Fig. 2
figure 2

Biopanning and sequence homology analysis of the anti-PEAA scFv antibody. A Results of polyclonal phage ELISA for each round of the output library. B Monoclonal phage ELISA result from the fourth round of the output library. P/N: OD450(phage-scFv)/OD450(OVA). C Homology analysis of the light-chain amino acid sequence of scFv-32. D Homology analysis of the heavy chain amino acid sequence of scFv-32

Based on the results of phage ELISA, the clone scFv-32 with the highest affinity was selected for nucleotide sequencing, and the sequence was submitted to the NCBI IGBLAST database for homology analysis. As shown in Fig. 2C, VL is composed of 113 amino acids and shares 94.6% homology with IGKV1-117*01. As shown in Fig. 2D, VH is composed of 116 amino acids and shares 82.8% homology with IGHV2-3*01. Homology analysis confirmed that scFv-32 was derived from the mouse germline gene, and the sequence variation was especially concentrated in the frame region. This phenomenon may result from somatic mutations that contribute to the increased affinity of the antibody for PEAA.

Expression and purification of soluble scFv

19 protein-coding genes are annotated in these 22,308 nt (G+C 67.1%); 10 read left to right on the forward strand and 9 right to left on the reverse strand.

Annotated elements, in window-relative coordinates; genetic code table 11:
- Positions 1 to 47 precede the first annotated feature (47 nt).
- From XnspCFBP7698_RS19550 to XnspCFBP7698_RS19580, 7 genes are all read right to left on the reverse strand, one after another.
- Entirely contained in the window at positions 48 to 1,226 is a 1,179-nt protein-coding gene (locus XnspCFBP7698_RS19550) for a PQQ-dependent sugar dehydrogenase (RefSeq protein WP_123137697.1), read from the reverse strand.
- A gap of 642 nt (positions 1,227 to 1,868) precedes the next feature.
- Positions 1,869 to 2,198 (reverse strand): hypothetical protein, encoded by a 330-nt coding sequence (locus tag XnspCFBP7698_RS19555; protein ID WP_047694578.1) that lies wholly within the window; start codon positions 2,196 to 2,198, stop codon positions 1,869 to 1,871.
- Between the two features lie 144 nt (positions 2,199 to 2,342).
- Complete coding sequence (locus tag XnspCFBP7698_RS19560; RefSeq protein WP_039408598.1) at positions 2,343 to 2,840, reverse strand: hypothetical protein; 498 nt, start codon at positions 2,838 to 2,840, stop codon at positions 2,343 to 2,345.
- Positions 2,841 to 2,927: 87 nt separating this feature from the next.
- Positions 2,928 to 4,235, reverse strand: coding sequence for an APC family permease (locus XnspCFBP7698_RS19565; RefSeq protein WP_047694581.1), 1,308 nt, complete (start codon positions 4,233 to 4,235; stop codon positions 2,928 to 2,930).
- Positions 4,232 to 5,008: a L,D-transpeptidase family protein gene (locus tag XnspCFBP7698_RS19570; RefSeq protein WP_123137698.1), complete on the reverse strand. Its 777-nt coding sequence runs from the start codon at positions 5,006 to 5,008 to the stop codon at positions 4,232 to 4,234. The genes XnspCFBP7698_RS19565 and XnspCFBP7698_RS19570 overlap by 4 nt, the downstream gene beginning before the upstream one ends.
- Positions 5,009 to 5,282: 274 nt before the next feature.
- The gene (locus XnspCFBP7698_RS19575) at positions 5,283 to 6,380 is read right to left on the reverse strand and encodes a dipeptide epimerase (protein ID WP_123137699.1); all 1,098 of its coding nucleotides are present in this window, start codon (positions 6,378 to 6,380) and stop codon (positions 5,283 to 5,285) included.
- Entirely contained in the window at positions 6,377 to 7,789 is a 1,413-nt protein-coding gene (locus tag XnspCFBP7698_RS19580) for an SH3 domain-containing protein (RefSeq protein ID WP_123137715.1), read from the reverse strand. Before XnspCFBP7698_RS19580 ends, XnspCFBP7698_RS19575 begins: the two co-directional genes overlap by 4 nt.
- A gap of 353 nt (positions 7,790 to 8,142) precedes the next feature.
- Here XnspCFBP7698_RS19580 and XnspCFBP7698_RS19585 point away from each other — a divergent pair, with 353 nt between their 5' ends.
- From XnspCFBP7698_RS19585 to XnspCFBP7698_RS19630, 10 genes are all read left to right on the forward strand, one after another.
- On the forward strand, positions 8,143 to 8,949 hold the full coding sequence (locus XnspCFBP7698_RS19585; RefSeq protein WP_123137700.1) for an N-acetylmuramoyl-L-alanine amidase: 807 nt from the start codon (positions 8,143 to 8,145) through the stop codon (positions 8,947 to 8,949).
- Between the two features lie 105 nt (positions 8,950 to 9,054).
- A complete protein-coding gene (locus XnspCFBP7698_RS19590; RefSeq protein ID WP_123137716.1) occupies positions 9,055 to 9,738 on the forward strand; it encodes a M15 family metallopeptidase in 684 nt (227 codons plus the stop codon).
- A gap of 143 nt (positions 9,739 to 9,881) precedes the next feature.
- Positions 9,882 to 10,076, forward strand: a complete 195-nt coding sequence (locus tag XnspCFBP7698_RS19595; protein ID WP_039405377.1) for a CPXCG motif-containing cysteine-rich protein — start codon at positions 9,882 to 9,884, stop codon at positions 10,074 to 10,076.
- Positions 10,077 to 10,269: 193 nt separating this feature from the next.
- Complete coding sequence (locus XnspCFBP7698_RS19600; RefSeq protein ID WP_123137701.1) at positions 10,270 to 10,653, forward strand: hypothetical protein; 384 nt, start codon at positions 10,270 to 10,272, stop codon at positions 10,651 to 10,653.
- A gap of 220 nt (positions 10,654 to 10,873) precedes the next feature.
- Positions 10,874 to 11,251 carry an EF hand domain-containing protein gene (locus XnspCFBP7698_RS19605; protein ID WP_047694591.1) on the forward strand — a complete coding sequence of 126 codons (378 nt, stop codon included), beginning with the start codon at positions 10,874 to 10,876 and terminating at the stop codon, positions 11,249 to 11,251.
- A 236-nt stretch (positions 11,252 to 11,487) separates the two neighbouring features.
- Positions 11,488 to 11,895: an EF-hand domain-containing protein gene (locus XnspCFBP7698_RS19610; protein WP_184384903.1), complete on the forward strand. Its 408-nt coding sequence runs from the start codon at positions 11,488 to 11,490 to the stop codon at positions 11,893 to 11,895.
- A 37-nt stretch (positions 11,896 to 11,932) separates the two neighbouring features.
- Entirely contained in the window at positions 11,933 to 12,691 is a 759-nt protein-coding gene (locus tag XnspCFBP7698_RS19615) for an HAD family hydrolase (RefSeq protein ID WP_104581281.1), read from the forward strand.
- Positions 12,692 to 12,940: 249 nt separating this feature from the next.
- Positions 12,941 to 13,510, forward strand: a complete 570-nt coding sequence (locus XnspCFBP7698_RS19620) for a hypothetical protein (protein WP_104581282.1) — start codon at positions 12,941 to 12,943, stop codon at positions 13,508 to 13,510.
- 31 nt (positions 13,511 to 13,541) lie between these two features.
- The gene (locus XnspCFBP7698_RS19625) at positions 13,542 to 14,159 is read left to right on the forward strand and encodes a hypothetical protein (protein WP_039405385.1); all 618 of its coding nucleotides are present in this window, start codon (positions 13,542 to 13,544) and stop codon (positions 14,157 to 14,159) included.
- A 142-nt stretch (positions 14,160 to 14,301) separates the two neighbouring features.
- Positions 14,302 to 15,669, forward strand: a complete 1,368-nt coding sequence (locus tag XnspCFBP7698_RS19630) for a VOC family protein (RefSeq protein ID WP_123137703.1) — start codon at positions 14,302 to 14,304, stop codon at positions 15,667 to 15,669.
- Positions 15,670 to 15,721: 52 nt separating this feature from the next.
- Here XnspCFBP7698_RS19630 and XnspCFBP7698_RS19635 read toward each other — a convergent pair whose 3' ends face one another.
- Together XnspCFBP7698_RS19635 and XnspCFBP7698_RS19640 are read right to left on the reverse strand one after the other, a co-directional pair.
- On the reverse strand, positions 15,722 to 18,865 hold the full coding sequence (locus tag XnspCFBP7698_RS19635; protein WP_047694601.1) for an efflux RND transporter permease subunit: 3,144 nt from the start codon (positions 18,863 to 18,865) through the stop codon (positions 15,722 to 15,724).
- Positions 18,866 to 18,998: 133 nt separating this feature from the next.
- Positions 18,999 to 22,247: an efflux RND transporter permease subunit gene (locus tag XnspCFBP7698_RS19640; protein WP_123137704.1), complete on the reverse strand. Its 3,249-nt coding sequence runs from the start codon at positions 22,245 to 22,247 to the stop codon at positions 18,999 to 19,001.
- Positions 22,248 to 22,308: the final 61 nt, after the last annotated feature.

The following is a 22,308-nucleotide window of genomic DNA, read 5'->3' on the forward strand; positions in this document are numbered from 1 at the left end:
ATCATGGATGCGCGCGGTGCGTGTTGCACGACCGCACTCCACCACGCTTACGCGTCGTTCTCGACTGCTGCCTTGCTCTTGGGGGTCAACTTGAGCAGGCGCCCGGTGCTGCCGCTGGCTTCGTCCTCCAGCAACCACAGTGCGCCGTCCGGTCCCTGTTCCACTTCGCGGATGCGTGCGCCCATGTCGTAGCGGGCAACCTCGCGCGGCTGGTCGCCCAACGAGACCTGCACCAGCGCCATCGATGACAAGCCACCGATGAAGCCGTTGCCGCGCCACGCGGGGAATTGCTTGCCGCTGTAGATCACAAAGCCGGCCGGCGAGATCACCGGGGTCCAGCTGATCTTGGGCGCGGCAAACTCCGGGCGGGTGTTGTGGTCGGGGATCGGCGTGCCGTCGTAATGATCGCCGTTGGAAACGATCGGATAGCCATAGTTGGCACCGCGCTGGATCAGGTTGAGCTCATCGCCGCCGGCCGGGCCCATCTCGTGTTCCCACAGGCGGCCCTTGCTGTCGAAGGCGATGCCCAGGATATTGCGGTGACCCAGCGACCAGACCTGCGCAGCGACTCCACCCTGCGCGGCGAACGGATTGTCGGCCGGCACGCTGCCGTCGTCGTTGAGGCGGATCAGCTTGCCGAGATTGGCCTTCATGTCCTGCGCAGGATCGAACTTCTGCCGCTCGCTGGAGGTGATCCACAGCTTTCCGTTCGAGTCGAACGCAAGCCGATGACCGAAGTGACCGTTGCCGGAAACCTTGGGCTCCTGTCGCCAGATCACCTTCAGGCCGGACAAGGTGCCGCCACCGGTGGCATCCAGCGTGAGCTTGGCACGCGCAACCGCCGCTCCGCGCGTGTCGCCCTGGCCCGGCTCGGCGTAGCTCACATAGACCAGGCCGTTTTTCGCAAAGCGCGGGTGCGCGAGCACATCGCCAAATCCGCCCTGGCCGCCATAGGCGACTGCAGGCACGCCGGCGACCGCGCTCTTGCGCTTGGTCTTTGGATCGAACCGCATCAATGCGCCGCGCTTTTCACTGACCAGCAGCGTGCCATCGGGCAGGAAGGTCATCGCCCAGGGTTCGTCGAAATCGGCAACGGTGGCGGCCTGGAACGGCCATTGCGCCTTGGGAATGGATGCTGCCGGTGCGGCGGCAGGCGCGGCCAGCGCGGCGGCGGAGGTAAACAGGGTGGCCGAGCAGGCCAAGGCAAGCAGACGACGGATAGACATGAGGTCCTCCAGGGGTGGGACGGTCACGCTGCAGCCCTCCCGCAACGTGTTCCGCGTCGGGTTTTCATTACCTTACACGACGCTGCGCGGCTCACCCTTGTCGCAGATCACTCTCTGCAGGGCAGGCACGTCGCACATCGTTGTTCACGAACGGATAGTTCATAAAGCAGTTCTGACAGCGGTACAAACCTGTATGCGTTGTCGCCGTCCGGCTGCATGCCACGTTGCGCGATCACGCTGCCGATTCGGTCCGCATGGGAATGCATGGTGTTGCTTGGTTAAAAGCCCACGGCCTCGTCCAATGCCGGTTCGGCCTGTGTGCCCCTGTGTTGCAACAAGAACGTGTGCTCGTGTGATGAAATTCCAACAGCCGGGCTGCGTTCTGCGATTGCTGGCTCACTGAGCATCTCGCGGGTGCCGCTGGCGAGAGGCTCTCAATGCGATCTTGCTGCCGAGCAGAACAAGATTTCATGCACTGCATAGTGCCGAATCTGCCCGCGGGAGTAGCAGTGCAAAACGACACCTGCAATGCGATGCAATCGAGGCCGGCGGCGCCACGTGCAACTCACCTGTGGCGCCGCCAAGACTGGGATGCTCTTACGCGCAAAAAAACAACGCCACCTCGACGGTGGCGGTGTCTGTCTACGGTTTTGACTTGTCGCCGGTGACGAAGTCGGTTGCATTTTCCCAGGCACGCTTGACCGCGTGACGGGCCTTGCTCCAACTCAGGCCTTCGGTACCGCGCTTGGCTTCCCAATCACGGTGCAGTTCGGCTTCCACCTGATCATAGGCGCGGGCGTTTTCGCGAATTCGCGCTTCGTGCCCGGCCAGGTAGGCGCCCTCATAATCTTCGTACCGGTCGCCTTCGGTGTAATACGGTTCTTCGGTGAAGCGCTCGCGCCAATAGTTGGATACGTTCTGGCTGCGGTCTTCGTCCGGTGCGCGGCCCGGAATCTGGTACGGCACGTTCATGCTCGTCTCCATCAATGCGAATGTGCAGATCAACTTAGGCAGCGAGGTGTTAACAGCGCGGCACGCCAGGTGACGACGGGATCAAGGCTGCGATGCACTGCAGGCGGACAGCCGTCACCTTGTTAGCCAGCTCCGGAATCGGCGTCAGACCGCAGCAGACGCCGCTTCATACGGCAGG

The phagemid pcomb3xss bears an HA tag for detection and a 6 × His tag for purification, which allows soluble expression of scFv. The recombinant phagemid obtained from the scFv-32 clone was subsequently transferred into E. coli TOP10F', followed by a sufficient expression of soluble scFv in the periplasmicspace of the bacteria with the induction of IPTG in a low-temperature (18°C) environment. A high concentration of IPTG inhibited the growth of the bacteria, so the optimal induction concentration of IPTG was explored. As shown in Fig. 3A, IPTG was necessary for the expression of scFv-32, but there was no significant difference in scFv expression between different IPTG concentrations. The soluble scFv-32 was purified by Ni-IDA agarose column chromatography and targeted against the 6 × His tag. The optimal elution concentrations of imidazole was at 100 and 200 mmol/L determined by SDS‒PAGE (Fig. 3B). Western blot analysis of scFv-32 demostrated a single band of approximately 32 kDa, indicating that scFv-32 was successfully expressed (Fig. 3C).

Fig. 3